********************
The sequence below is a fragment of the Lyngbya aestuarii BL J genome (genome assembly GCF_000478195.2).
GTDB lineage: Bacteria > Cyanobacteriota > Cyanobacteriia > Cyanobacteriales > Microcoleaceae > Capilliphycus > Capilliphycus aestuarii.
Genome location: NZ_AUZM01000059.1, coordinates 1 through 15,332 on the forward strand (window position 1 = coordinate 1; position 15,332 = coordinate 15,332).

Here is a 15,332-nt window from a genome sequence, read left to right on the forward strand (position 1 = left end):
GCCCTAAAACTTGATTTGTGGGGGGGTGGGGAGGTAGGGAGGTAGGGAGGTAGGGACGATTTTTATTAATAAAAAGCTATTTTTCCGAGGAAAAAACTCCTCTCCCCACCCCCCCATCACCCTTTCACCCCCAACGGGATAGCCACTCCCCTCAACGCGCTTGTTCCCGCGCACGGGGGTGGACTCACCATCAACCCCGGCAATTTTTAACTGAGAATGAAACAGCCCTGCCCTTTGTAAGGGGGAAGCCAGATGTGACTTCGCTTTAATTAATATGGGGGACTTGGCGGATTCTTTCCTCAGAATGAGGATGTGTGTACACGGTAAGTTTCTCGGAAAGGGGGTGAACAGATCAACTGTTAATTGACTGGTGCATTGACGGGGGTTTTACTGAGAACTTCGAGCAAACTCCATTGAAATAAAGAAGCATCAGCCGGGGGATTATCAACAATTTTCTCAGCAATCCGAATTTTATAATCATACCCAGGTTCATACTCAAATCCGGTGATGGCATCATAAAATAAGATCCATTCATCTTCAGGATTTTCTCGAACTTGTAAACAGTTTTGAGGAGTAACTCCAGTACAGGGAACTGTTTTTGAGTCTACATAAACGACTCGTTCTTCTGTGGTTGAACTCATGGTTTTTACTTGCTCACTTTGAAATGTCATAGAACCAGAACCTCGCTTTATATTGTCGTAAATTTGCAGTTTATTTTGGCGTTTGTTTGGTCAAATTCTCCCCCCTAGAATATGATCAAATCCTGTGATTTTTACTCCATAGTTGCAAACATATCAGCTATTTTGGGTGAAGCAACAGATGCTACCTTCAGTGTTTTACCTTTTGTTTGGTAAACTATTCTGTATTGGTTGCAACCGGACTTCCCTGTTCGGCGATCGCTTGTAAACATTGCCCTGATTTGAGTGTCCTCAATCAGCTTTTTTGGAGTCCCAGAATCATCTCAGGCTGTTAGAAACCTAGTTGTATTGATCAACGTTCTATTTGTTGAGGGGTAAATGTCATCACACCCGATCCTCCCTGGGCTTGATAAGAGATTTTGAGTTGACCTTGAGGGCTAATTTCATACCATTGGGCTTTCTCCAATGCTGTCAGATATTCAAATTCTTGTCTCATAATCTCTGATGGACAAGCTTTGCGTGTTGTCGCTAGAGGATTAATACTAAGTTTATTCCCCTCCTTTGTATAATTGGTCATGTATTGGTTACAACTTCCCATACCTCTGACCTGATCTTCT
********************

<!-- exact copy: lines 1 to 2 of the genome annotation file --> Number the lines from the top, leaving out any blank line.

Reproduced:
The sequence below is a fragment of the Lyngbya aestuarii BL J genome (genome assembly GCF_000478195.2).
GTDB lineage: Bacteria > Cyanobacteriota > Cyanobacteriia > Cyanobacteriales > Microcoleaceae > Capilliphycus > Capilliphycus aestuarii.